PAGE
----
Tuesday, May 12, 2009

¿Cómo es? vs. ¿Cómo está?

One of the first questions that I get in my Spanish 101 class is,
“What is the difference between '¿cómo es? and ¿cómo está?' because both sound the same to me."

The confusion between these two questions comes from the fact that “to be” means both ser and estar in Spanish--there other verbs that may also mean "to be," but ser and estar are the most common. Cómo has its problems too. According to the dictionary and the glossaries of any text book, “¿cómo?” means “how?” but sometimes its best translation is “what?” The translations are as follows:

¿Cómo es? What is it like? / What is she or he like? / What are you(uested = formal)?

¿Cómo está? How is it (animal) doing? / How are you (usted = formal) doing? / How is she or he doing? / /she right now? How is he/she/etc. Doing?]

¿Cómo + ser? =
¿Cómo soy yo / eres tú / sos vos (Argentina and Uruguay) / es usted / es ella / es él / somos nosotros or nosotras / sois vosotras or vosotros / son ustedes / son ellos or ellas?

The answer must be a description of inherent characteristics, in other words, description of physical characteristics, the way the person or animal behaves, etc. You may refer to generalizations about the subject, or something that will not change easily. Here are a few answers that fit this question.

Soy inteligente. [Note that a complete sentence should include the subject, “Yo soy inteligente”.]
Ella es bonita y elegante.
Él es guapo y bien vestido. (very well dressed)
Usted es millonaria, trabajadora y cómica.
Nosotras somos religiosas, rebeldes, románticas.
Vosotros sois tranquilos y dormilones (sleep a lot).
Ustedes son famosas y ridículas.
Ellos son locos e interesantes. [Note: “e” is used instead of “y” because we cannot repeat the “i” (y) sound]

¿Cómo está? Needs an answer about well-being and emotional state, even first impressions about the subject--for example: está horrible, está muy bonito, está muy gorda. Here are a few examples:

Estoy feliz.
Está muy bien.
Mi madre está alegre.
Mi gato está dormido.
Mi hermano y yo estamos muy cansados.
¿Estáis listas?
Ellas están nerviosas.

Friday, May 1, 2009

Is it "el internet" or "la internet"? Internet with or without capital "i"?

I recently had a long Facebook wall-to-wall dialogue about this issue. A friend wrote on their status that it is “la internet,” not “el internet.” My argument was that the gender of “internet” (or Internet) depends on the region you live.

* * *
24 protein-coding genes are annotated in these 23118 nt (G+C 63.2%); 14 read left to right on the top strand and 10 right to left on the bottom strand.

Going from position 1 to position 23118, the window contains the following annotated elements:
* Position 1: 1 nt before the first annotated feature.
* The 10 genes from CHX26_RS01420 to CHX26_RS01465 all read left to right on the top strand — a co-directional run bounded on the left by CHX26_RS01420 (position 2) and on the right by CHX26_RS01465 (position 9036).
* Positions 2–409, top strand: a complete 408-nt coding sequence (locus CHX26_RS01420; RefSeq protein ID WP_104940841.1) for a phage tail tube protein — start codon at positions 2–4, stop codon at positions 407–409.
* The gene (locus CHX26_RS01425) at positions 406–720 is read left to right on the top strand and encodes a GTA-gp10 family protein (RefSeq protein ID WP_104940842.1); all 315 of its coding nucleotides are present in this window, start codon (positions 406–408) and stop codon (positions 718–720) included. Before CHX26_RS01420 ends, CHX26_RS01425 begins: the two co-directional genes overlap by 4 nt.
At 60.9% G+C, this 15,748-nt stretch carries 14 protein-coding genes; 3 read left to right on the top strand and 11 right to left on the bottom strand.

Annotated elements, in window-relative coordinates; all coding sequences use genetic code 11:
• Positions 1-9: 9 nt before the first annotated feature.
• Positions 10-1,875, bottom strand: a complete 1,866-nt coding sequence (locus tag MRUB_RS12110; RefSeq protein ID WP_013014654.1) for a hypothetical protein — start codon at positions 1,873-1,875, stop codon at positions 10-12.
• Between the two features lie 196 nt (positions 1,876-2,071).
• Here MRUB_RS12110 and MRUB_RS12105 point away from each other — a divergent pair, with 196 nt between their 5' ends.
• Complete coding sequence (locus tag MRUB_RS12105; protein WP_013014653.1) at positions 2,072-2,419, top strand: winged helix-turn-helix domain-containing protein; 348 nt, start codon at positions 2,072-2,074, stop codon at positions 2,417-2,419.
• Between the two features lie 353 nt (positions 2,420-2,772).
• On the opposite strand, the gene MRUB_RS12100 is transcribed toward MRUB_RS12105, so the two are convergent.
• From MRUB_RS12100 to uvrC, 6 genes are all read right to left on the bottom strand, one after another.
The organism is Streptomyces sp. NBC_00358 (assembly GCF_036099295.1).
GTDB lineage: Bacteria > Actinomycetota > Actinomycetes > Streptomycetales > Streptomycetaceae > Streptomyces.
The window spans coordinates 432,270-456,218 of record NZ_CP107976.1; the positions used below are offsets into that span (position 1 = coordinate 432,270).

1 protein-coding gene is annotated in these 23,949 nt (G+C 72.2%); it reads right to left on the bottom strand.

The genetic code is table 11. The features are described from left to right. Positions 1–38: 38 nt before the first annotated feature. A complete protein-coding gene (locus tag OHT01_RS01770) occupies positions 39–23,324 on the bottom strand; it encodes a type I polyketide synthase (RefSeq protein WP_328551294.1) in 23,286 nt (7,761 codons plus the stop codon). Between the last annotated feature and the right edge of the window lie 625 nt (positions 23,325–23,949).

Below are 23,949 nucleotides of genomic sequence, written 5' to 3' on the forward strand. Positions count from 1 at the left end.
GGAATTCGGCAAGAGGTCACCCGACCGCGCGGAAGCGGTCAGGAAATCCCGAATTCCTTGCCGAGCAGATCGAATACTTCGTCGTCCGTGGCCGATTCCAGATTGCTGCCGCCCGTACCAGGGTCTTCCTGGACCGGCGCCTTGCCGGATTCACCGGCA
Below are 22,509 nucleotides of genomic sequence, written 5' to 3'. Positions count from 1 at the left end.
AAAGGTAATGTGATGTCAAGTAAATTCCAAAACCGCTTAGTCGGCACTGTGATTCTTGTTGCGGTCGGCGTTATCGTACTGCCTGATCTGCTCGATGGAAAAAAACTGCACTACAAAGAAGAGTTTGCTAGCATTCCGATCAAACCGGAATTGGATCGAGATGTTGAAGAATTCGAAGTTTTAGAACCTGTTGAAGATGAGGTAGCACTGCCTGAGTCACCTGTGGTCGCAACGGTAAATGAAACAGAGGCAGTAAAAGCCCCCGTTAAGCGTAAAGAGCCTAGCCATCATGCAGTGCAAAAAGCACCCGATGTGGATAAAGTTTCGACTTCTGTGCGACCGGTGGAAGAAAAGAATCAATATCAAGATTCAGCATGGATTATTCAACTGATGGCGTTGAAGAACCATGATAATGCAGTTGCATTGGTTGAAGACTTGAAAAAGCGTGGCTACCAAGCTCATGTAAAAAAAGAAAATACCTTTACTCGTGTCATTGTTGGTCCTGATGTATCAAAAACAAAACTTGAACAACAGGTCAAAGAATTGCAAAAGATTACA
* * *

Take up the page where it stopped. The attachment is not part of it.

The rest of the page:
This is one of those words similar to computer--el ordenador in Spain, la computadora in Mexico, and el computador in Colombia. According to the Real Academia Española de la Lengua (www.rae.es), “internet” is an ambiguous noun, which means that it can be either feminine or masculine. It can also be written with capital "I" because it is a place or space, just like a country or a city.

Why the confusion?
There not that many words in Spanish that end with "t." Cassette passed into Spanish as "casete" but a very common pronunciation is "caset." Casete is also a noun that can be either feminine or masculine, but in most countries is masculine. By association, “internet” is masculine. Or feminine if “casete” is feminine for you. By the way, “la casete” refers to the cassette player more than the cassette itself.

Speakers who grew up using "la red" (the net) because it is the translation of the English "net," then "internet" logically became "la internet."
Also, "internet" sounds a lot like "carné" (“carnet”) and "bidé" (bidet) which are originally French words and function as masculine nouns in Spanish. This may be another reason why "internet" is masculine for so many native speakers.

New words, specially the ones related to technology, have traveled very fast from English to other languages in the last two decades. Each region adopts the version or translation that it feels more comfortable with. Do not feel bad if somebody tells you, “se dice el internet” instead of la internet and vice versa. You can always point to the RAE. Of course, the RAE doesn't dictate exactly how a region should use a new word, on the contrary, the RAE can include in its official dictionary all the different ways a word is used.

Go ahead, have fun in la or el internet, or Internet.